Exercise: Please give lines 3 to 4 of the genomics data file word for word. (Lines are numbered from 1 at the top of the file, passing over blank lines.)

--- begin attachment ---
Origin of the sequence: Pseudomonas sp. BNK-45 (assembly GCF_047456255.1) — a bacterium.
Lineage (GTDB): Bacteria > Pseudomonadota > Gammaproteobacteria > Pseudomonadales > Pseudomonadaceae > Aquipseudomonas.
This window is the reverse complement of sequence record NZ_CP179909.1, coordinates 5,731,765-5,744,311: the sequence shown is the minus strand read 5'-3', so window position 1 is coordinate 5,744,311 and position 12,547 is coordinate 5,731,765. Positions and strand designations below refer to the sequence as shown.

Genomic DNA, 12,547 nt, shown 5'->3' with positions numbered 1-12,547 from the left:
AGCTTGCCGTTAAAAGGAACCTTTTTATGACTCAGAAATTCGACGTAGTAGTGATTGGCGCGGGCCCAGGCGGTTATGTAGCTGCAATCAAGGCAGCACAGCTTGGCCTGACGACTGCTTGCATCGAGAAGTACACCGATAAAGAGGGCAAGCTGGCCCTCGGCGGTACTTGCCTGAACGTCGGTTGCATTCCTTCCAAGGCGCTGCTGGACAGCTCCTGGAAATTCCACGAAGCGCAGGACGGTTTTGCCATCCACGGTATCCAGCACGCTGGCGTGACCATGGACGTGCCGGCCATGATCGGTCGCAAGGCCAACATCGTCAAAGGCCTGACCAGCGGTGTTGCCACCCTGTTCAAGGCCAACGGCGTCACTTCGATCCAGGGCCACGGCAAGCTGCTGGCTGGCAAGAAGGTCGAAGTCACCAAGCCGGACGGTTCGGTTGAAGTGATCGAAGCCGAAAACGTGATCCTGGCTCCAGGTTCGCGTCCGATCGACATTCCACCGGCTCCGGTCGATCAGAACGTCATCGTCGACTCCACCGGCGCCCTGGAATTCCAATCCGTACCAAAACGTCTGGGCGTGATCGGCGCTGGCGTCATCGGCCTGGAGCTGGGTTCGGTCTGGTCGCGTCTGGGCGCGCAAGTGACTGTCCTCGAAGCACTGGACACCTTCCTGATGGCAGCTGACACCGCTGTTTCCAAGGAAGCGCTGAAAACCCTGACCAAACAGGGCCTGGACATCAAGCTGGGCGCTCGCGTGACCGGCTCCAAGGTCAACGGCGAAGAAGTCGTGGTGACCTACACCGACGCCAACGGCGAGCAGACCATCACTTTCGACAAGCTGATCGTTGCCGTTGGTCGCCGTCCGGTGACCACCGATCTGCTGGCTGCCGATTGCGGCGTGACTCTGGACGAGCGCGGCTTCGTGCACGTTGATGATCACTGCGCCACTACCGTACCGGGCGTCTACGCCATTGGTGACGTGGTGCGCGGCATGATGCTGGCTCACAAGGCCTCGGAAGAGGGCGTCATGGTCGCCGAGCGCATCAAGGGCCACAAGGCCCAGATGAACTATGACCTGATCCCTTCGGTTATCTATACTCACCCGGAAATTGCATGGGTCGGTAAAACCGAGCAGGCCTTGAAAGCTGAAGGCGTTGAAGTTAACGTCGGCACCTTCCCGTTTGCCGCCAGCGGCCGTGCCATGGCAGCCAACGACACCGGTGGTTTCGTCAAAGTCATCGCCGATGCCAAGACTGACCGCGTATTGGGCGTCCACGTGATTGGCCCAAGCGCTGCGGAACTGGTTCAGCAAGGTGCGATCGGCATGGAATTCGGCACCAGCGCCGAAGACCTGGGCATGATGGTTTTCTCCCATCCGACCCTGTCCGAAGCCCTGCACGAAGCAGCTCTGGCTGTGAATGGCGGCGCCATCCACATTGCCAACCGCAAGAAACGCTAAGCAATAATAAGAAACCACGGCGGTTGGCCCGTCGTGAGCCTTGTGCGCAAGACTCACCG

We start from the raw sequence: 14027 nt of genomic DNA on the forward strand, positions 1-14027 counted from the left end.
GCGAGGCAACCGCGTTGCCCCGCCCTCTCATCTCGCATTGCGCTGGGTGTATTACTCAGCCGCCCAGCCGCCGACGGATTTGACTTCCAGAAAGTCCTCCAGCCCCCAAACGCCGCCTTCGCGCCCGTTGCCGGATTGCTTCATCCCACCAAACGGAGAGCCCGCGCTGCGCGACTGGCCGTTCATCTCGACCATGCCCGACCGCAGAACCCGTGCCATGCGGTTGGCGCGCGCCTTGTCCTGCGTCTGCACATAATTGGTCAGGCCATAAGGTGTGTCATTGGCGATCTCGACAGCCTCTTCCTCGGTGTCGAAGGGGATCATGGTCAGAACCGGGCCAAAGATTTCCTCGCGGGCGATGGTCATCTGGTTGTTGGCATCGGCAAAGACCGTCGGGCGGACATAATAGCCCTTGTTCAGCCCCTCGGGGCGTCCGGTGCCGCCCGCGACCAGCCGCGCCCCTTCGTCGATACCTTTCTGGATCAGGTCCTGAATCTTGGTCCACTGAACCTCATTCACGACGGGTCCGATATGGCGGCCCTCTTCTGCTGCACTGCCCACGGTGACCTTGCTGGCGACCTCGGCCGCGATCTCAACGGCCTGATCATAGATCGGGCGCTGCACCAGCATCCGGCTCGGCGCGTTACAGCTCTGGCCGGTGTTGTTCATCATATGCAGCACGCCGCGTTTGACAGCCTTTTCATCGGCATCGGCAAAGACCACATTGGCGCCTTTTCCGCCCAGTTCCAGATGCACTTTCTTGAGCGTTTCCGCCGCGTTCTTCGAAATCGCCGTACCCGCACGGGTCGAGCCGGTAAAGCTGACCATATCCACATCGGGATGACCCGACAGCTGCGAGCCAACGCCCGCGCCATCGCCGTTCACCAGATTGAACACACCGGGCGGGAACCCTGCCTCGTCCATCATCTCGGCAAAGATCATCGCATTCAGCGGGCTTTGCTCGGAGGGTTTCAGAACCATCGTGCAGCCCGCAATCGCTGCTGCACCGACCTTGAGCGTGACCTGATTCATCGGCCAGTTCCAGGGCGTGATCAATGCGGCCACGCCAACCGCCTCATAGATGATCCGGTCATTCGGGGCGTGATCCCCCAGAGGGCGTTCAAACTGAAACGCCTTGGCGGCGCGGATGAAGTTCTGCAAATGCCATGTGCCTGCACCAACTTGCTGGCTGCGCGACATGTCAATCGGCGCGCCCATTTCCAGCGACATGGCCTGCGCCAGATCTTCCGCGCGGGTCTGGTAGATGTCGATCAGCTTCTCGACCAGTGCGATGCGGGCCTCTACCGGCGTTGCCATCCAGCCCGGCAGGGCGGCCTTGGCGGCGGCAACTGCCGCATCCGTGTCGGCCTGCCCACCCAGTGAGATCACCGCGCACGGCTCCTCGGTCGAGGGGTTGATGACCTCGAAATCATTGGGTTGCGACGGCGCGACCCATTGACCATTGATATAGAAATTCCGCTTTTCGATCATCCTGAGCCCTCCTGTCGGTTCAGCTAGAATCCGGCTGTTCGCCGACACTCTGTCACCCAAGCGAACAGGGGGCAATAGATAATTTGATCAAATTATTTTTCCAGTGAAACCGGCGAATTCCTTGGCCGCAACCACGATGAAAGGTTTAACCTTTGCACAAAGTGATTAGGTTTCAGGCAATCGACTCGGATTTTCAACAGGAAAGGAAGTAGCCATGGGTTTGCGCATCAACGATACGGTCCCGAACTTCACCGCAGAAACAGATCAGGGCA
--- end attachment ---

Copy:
This window is the reverse complement of sequence record NZ_CP179909.1, coordinates 5,731,765-5,744,311: the sequence shown is the minus strand read 5'-3', so window position 1 is coordinate 5,744,311 and position 12,547 is coordinate 5,731,765. Positions and strand designations below refer to the sequence as shown.

Genomic DNA, 12,547 nt, shown 5'->3' with positions numbered 1-12,547 from the left: